What is the inherent value of sustaining Alabama’s state parks? How does one measure the joy of viewing the Southern Appalachian Mountains from atop Cheaha State Park? How rewarding is a once-in-a-lifetime photo of a granddaughter or grandson catching their first bream from the shore of Lake Guntersville State Park? How precious are the voices of excited Alabama school children netting a feisty blue crab from the shallows of Gulf State Park? These and other cherished experiences − even at Alabama’s remotest state parks – are both formative and priceless.
Our state parks are a public resource owned, cherished, and frequented by Alabamians young and old. In addition to providing a plethora of recreational and educational opportunities, our parks protect and preserve key elements of the natural beauty and resources of a state whose geological map is as varied as the colors of a Gulf sunset. From the Appalachian Mountains to the salt marshes of Mobile Bay, our rich, diverse soils support ecosystems having some of the highest biodiversity anywhere in America. Creeks, streams and rivers teem with a spectacular array of fish and mussels; canyons harbor dense forests of mixed hardwoods of oak, birch, sycamore, hickory, and maple, and our coastal plain is sprinkled with longleaf and loblolly pine, saw palmetto, and the occasional pitcher plant bog. Along our coastal shores, white-sand Alabama beaches support unique dune communities where life is well adapted to summer heat and salt spray.
Despite Alabama’s great natural resources, among the eight southern states Alabama ranks last in the number of state parks (22 parks). Even ignoring Florida’s 171 state parks, the remaining seven southern states average twice as many, with 44 parks per state. We also have the lowest number of state parks per capita (5 state parks per one million citizens) and are last in the number of parks relative to the size of our state (0.4 parks per 1000 square miles, while the average for the 8 states is 1.2 parks). With only 48,154 state park acres, Alabama has three times less state park land than the average (166,202 acres) for the eight southern states. Collectively, these numbers reflect how precious our few state parks are relative to our neighbors, and may also explain why numbers of tourists visiting Alabama rank comparatively low.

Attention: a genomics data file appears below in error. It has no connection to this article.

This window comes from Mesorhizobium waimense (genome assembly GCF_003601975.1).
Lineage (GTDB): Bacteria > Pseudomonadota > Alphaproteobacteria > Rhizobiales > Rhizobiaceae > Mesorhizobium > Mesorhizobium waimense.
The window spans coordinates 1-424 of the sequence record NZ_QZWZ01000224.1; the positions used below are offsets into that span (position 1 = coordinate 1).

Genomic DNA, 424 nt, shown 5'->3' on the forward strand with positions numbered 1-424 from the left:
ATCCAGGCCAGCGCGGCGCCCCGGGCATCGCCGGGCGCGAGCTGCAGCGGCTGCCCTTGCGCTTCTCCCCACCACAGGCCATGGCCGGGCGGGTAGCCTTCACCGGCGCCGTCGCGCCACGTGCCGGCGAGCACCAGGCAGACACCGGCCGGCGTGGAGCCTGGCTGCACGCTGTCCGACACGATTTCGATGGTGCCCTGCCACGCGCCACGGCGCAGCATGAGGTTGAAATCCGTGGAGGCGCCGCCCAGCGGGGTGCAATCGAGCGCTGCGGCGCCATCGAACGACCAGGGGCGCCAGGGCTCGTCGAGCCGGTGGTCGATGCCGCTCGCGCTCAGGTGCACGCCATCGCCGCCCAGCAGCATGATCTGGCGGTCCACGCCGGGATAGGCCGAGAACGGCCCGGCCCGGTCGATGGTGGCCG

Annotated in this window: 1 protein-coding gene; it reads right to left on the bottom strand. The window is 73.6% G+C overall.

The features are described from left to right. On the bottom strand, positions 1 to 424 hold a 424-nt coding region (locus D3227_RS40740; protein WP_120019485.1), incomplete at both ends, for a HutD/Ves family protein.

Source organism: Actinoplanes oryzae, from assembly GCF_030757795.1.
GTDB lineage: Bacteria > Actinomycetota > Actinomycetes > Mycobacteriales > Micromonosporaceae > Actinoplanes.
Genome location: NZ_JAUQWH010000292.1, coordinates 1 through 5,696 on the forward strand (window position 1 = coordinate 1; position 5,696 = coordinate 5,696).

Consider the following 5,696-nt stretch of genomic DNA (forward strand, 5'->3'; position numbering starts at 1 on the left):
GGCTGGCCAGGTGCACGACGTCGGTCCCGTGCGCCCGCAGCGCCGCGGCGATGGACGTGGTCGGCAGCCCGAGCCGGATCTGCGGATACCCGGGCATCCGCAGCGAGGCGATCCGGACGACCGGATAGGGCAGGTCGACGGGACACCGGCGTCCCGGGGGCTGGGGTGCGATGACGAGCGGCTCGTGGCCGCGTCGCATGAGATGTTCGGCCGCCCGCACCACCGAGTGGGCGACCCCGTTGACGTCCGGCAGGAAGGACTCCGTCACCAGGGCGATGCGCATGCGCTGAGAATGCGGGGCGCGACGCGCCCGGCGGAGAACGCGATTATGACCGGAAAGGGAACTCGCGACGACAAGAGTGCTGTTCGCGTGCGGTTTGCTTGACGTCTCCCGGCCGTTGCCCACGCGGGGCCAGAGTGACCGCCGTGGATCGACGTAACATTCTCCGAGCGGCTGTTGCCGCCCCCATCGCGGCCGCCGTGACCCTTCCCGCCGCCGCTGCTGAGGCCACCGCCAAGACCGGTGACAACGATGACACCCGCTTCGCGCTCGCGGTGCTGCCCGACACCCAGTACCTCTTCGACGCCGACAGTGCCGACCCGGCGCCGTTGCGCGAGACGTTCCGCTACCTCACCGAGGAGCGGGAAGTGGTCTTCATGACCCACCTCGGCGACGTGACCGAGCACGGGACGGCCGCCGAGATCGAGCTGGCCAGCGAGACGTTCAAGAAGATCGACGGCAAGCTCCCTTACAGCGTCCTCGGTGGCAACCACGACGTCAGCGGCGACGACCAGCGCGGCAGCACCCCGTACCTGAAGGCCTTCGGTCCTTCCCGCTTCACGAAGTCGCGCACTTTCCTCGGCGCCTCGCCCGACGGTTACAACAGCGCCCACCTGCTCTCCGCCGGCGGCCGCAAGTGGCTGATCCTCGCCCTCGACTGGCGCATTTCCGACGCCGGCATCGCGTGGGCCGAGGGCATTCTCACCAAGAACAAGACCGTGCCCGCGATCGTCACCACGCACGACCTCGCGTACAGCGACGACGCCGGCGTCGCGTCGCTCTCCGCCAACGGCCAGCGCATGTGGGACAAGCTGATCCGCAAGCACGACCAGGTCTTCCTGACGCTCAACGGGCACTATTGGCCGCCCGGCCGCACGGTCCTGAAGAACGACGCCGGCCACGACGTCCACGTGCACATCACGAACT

Amendment 2 is a reasoned response. Since 2012, the Alabama State Legislature has reallocated approximately $15 million from the state park budget to cover other state expenses. In the absence of sufficient funds for support and maintenance, in 2015 five Alabama state parks were forced to close and others had to operate under reduced budgets. Amendment 2 would prohibit any future diversion of funds designated for our state park system to go for other purposes.
Let’s show our pride in Alabama by maintaining our state parks. On November 8, please vote YES for Amendment 2.
James B. McClintock is the Endowed University Professor of Polar and Marine Biology at the University of Alabama at Birmingham. He is a 30-year resident of Alabama. He is the author of “Lost Antarctica: Adventures in a Disappearing Land” and “A Naturalist goes Fishing: Casting in Fragile Waters from the Gulf of Mexico to New Zealand’s South Island.”
R. Scot Duncan is Professor of Biology at Birmingham Southern College. He is a 15-year resident of Alabama. He is the author of “Southern Wonder: Alabama’s Surprising Biodiversity.”